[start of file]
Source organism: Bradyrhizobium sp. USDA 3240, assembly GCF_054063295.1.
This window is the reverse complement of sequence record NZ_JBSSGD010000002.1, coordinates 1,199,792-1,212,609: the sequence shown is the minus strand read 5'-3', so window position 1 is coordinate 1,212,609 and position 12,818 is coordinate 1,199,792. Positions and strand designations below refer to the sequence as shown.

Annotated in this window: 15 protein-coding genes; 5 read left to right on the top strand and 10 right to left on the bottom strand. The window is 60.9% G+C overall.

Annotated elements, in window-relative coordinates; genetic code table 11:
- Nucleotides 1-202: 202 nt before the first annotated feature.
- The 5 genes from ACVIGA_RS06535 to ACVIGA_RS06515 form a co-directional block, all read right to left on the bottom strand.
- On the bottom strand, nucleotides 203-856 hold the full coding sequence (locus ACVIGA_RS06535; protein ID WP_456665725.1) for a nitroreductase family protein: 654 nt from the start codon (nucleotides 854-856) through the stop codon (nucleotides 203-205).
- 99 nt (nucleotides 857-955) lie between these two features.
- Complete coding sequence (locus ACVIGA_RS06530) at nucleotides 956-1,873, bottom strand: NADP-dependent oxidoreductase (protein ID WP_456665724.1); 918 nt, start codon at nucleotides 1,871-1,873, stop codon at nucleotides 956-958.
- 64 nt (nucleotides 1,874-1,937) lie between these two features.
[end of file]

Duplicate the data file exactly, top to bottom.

Source organism: Bradyrhizobium sp. USDA 3240, assembly GCF_054063295.1.
This window is the reverse complement of sequence record NZ_JBSSGD010000002.1, coordinates 1,199,792-1,212,609: the sequence shown is the minus strand read 5'-3', so window position 1 is coordinate 1,212,609 and position 12,818 is coordinate 1,199,792. Positions and strand designations below refer to the sequence as shown.

Annotated in this window: 15 protein-coding genes; 5 read left to right on the top strand and 10 right to left on the bottom strand. The window is 60.9% G+C overall.

Annotated elements, in window-relative coordinates; genetic code table 11:
- Nucleotides 1-202: 202 nt before the first annotated feature.
- The 5 genes from ACVIGA_RS06535 to ACVIGA_RS06515 form a co-directional block, all read right to left on the bottom strand.
- On the bottom strand, nucleotides 203-856 hold the full coding sequence (locus ACVIGA_RS06535; protein ID WP_456665725.1) for a nitroreductase family protein: 654 nt from the start codon (nucleotides 854-856) through the stop codon (nucleotides 203-205).
- 99 nt (nucleotides 857-955) lie between these two features.
- Complete coding sequence (locus ACVIGA_RS06530) at nucleotides 956-1,873, bottom strand: NADP-dependent oxidoreductase (protein ID WP_456665724.1); 918 nt, start codon at nucleotides 1,871-1,873, stop codon at nucleotides 956-958.
- 64 nt (nucleotides 1,874-1,937) lie between these two features.